Saul Bellow’s Editor Remembers The Chicago Novelist On His Centennial
Today would have been Chicago author Saul Bellow’s 100th birthday, at least according to the author. He was not completely certain whether he was born on the tenth of June or July, but decided to celebrate in June.
The novelist who set much of his work in Chicago, immigrated to Chicago from Montreal on July, 4 1924 and his family settled in Humboldt Park.
He became a U.S. citizen in 1943, and stayed in Chicago for most of the rest of his life, attending Northwestern University and teaching at the University of Chicago. As an adult he settled in the Hyde Park neighborhood.
"Chicago is in his fiction, it's everywhere," said former editor Beena Kamlani. "He knew it intimately. He knew its streets, he knew its ethos, he knew its sounds, its smells, and their all there. I think Chicago was quite central to his work."
Kamlani began editing Saul Bellow’s works at Viking in 1988. She says that working with Bellow was astonishing. "He knew instinctively when something wasn't working." Kamlani said. "He would hone in on a passage that wasn't working and then refine it, and polish it, and revise it until it was absolutely perfect."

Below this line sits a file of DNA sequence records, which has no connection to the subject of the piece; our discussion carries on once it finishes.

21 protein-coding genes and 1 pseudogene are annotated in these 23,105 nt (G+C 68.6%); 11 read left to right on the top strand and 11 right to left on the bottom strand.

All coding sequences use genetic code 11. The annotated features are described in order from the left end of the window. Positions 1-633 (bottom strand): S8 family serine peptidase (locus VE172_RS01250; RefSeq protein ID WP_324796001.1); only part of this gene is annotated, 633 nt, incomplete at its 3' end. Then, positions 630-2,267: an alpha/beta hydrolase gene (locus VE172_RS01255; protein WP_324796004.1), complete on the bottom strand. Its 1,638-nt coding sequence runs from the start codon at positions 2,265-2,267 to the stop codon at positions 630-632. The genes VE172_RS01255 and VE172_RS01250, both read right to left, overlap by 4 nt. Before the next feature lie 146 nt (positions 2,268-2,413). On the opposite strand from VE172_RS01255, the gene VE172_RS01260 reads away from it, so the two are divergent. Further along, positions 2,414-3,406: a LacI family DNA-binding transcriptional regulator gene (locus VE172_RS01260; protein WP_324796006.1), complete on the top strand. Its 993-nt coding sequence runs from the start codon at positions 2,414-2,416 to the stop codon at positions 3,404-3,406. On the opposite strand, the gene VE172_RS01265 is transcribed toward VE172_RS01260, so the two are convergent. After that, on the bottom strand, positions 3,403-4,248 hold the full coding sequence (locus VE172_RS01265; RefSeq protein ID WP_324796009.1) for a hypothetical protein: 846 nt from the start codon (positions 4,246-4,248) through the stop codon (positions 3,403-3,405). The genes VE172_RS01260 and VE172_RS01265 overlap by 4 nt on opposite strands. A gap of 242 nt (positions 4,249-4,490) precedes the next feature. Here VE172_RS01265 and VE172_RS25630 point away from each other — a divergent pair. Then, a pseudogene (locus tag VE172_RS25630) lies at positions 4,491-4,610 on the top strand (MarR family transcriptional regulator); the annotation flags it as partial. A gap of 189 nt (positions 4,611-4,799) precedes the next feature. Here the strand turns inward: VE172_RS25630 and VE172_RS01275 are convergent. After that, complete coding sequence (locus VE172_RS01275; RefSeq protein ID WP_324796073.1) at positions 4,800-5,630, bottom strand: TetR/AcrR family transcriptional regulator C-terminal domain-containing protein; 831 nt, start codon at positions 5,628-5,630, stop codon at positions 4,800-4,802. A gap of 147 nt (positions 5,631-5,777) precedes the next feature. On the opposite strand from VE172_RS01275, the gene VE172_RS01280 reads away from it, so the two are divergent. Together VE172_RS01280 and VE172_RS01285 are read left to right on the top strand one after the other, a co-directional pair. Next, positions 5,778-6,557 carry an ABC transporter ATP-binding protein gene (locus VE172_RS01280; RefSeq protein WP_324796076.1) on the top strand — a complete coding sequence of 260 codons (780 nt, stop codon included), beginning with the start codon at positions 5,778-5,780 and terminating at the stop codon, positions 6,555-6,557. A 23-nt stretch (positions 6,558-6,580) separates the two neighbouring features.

"When you heard the final product it was like a jewel coming out of a box," she said.
Bellow became well decorated for his numerous works. He was awarded the Pulitzer Prize, the Nobel Prize for Literature, and the National Medal of Arts. In addition, he is the only writer to win the National Book Award for Fiction three times, and he was further honored with the Foundation's lifetime Medal for Distinguished Contribution to American Letters in 1990.
Kamlani's work with Bellow continues after his death in 2005 though annual Bellow Slams. They came about as an appeal to widen Bellow’s appeal, especially with younger readers, and to honor him. Kamlani wanted a more informal event than some well-known readings and wanted to have many writers gather to read his works. That is exactly what the event is.
“It doesn’t happen very often that writers come together to read from another writer’s work,” said Kamlani. “But of course Bellow is one of our greats.”
For those inspired to pick up one his works, she recomends starting with Seize the Day and Collected Stories, though she says Herzog is likely her favorite.